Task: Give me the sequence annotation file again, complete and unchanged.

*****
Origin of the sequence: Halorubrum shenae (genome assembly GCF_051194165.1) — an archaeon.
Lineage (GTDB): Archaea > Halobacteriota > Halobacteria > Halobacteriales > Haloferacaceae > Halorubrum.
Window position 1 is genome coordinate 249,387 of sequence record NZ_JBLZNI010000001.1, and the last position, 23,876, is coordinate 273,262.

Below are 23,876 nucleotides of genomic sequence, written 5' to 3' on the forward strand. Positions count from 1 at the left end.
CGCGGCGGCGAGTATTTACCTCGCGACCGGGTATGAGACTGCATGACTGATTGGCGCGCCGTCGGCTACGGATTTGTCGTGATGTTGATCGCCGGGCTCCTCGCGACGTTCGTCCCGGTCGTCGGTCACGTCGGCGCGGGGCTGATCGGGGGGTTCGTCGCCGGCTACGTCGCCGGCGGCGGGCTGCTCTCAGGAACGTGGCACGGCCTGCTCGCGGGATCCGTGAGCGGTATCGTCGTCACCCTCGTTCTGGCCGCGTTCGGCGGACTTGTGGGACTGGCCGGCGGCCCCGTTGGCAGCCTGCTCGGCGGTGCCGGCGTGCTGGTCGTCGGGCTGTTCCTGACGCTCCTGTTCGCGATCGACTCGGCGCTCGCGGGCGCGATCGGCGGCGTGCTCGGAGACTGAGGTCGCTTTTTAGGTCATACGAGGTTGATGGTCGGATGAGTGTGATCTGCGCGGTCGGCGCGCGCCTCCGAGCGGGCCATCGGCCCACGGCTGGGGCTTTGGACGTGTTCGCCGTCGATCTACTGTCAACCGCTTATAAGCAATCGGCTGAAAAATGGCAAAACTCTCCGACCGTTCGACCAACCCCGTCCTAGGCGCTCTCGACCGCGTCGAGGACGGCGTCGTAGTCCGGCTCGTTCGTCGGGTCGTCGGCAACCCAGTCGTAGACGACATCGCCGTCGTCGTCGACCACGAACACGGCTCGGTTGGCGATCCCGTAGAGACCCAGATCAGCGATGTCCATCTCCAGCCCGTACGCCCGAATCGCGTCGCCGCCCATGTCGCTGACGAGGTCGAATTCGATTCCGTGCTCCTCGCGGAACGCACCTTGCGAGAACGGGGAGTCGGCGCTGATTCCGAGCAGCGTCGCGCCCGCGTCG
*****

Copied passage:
Origin of the sequence: Halorubrum shenae (genome assembly GCF_051194165.1) — an archaeon.
Lineage (GTDB): Archaea > Halobacteriota > Halobacteria > Halobacteriales > Haloferacaceae > Halorubrum.
Window position 1 is genome coordinate 249,387 of sequence record NZ_JBLZNI010000001.1, and the last position, 23,876, is coordinate 273,262.

Below are 23,876 nucleotides of genomic sequence, written 5' to 3' on the forward strand. Positions count from 1 at the left end.
CGCGGCGGCGAGTATTTACCTCGCGACCGGGTATGAGACTGCATGACTGATTGGCGCGCCGTCGGCTACGGATTTGTCGTGATGTTGATCGCCGGGCTCCTCGCGACGTTCGTCCCGGTCGTCGGTCACGTCGGCGCGGGGCTGATCGGGGGGTTCGTCGCCGGCTACGTCGCCGGCGGCGGGCTGCTCTCAGGAACGTGGCACGGCCTGCTCGCGGGATCCGTGAGCGGTATCGTCGTCACCCTCGTTCTGGCCGCGTTCGGCGGACTTGTGGGACTGGCCGGCGGCCCCGTTGGCAGCCTGCTCGGCGGTGCCGGCGTGCTGGTCGTCGGGCTGTTCCTGACGCTCCTGTTCGCGATCGACTCGGCGCTCGCGGGCGCGATCGGCGGCGTGCTCGGAGACTGAGGTCGCTTTTTAGGTCATACGAGGTTGATGGTCGGATGAGTGTGATCTGCGCGGTCGGCGCGCGCCTCCGAGCGGGCCATCGGCCCACGGCTGGGGCTTTGGACGTGTTCGCCGTCGATCTACTGTCAACCGCTTATAAGCAATCGGCTGAAAAATGGCAAAACTCTCCGACCGTTCGACCAACCCCGTCCTAGGCGCTCTCGACCGCGTCGAGGACGGCGTCGTAGTCCGGCTCGTTCGTCGGGTCGTCGGCAACCCAGTCGTAGACGACATCGCCGTCGTCGTCGACCACGAACACGGCTCGGTTGGCGATCCCGTAGAGACCCAGATCAGCGATGTCCATCTCCAGCCCGTACGCCCGAATCGCGTCGCCGCCCATGTCGCTGACGAGGTCGAATTCGATTCCGTGCTCCTCGCGGAACGCACCTTGCGAGAACGGGGAGTCGGCGCTGATTCCGAGCAGCGTCGCGCCCGCGTCG